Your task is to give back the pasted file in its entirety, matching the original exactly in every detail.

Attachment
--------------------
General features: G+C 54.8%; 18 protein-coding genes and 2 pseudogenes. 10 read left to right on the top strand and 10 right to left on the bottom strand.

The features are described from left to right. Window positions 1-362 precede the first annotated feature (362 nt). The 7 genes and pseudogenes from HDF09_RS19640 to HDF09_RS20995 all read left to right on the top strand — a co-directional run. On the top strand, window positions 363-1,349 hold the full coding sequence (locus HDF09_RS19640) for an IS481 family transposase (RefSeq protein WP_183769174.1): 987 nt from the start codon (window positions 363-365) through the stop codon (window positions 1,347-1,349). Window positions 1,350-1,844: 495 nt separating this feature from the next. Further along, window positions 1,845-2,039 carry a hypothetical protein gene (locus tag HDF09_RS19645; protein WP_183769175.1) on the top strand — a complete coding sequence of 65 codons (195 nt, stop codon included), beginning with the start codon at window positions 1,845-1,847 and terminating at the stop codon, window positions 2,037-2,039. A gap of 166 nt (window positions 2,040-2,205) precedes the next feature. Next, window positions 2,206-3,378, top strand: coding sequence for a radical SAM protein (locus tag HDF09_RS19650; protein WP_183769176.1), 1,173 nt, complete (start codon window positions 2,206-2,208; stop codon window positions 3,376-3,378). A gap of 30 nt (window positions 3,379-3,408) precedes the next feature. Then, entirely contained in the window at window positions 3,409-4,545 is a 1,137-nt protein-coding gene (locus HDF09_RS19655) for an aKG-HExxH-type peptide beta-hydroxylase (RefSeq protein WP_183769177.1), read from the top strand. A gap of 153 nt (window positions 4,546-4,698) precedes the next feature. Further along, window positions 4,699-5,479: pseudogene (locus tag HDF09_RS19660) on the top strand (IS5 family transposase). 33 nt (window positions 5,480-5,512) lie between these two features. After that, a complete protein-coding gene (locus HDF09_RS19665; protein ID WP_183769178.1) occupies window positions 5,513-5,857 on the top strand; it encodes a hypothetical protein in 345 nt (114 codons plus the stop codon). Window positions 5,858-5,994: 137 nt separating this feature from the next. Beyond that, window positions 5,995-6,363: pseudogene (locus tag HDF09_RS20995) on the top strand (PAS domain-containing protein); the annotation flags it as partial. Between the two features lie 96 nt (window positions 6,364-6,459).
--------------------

General features: G+C 54.8%; 18 protein-coding genes and 2 pseudogenes. 10 read left to right on the top strand and 10 right to left on the bottom strand.

The features are described from left to right. Window positions 1-362 precede the first annotated feature (362 nt). The 7 genes and pseudogenes from HDF09_RS19640 to HDF09_RS20995 all read left to right on the top strand — a co-directional run. On the top strand, window positions 363-1,349 hold the full coding sequence (locus HDF09_RS19640) for an IS481 family transposase (RefSeq protein WP_183769174.1): 987 nt from the start codon (window positions 363-365) through the stop codon (window positions 1,347-1,349). Window positions 1,350-1,844: 495 nt separating this feature from the next. Further along, window positions 1,845-2,039 carry a hypothetical protein gene (locus tag HDF09_RS19645; protein WP_183769175.1) on the top strand — a complete coding sequence of 65 codons (195 nt, stop codon included), beginning with the start codon at window positions 1,845-1,847 and terminating at the stop codon, window positions 2,037-2,039. A gap of 166 nt (window positions 2,040-2,205) precedes the next feature. Next, window positions 2,206-3,378, top strand: coding sequence for a radical SAM protein (locus tag HDF09_RS19650; protein WP_183769176.1), 1,173 nt, complete (start codon window positions 2,206-2,208; stop codon window positions 3,376-3,378). A gap of 30 nt (window positions 3,379-3,408) precedes the next feature. Then, entirely contained in the window at window positions 3,409-4,545 is a 1,137-nt protein-coding gene (locus HDF09_RS19655) for an aKG-HExxH-type peptide beta-hydroxylase (RefSeq protein WP_183769177.1), read from the top strand. A gap of 153 nt (window positions 4,546-4,698) precedes the next feature. Further along, window positions 4,699-5,479: pseudogene (locus tag HDF09_RS19660) on the top strand (IS5 family transposase). 33 nt (window positions 5,480-5,512) lie between these two features. After that, a complete protein-coding gene (locus HDF09_RS19665; protein ID WP_183769178.1) occupies window positions 5,513-5,857 on the top strand; it encodes a hypothetical protein in 345 nt (114 codons plus the stop codon). Window positions 5,858-5,994: 137 nt separating this feature from the next. Beyond that, window positions 5,995-6,363: pseudogene (locus tag HDF09_RS20995) on the top strand (PAS domain-containing protein); the annotation flags it as partial. Between the two features lie 96 nt (window positions 6,364-6,459).